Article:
the antenna coupled for transceiving second RF signals associated with the translator system;
a remote antenna system including a remote antenna for transceiving the second RF signals associated with the base station, the remote antenna system including a second translator system having as an input the second RF signals, and operable to output third RF signals located in third wireless communication frequency band different from the first and second wireless communication frequency bands and to also output the second RF signals directly in the second wireless communication frequency band for communicating with additional customer equipment at the remote antenna system not operating in the third wireless communication frequency band.
19. The wireless communication system of claim 18 wherein the remote antenna system further comprises a distribution antenna coupled to the translator system for transceiving the RF signals of the remote antenna system located in the third wireless communication frequency band.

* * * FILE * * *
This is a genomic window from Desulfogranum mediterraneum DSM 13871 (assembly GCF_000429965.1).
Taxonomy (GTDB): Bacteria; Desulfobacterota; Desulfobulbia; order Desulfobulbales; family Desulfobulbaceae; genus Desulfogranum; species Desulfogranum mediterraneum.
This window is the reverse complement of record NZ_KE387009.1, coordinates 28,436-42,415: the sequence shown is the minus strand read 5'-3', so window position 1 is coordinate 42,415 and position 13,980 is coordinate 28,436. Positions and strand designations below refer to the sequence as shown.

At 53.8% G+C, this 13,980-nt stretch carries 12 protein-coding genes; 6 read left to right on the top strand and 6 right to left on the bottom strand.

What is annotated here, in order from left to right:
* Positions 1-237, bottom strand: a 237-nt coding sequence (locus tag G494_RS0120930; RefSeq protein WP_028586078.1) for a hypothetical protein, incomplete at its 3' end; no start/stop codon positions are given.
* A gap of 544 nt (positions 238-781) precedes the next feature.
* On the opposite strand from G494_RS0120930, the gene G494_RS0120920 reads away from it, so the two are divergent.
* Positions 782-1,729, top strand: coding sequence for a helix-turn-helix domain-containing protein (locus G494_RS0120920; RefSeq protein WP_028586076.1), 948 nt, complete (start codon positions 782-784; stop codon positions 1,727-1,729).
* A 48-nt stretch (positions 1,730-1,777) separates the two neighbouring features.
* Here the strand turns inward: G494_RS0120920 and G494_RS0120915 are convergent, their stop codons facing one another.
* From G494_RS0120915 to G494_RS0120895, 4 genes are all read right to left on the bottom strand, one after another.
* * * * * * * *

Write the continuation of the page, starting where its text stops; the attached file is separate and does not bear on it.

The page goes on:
20. The wireless communication system of claim 18 wherein said first, second and third wireless communication frequency bands are predetermined bands of a frequency spectrum allocated by an authorized entity for wireless communications.
21. The wireless communication system of claim 18 wherein at least one of said first and second wireless communication frequency bands are selected from a group of bands comprising: Cellular 800, DCS 900, unlicensed 900, DCS 1800, PCS 1900, unlicensed PCS, UMTS 1900, UMTS 2100, MDS 2100, MMDS 2500, WCS 2300, unlicensed 2400, MMDS 3500, UNII 5.1 GHz, unlicensed UNII 5.1 GHz, UNII 5.8 GHz, unlicensed UNII 5.8 GHz, and LMDS.
22. The wireless communication system of claim 18 wherein the signals in the third wireless communication frequency band output by the remote antenna system are configured to be used by customer premises equipment.
23. The wireless communication system of claim 18 wherein said remote antenna system is also operable to output RF signals located in the first wireless communication frequency band.
24. A method for increasing capacity in a wireless communication system, the method comprising:
translating RF signals between first RF signals located in a first wireless communication frequency band and second RF signals located in a second wireless communication frequency band;
transceiving the second RF signals at a base station, the base station configured to predominantly communicate with customer equipment in a first wireless frequency band;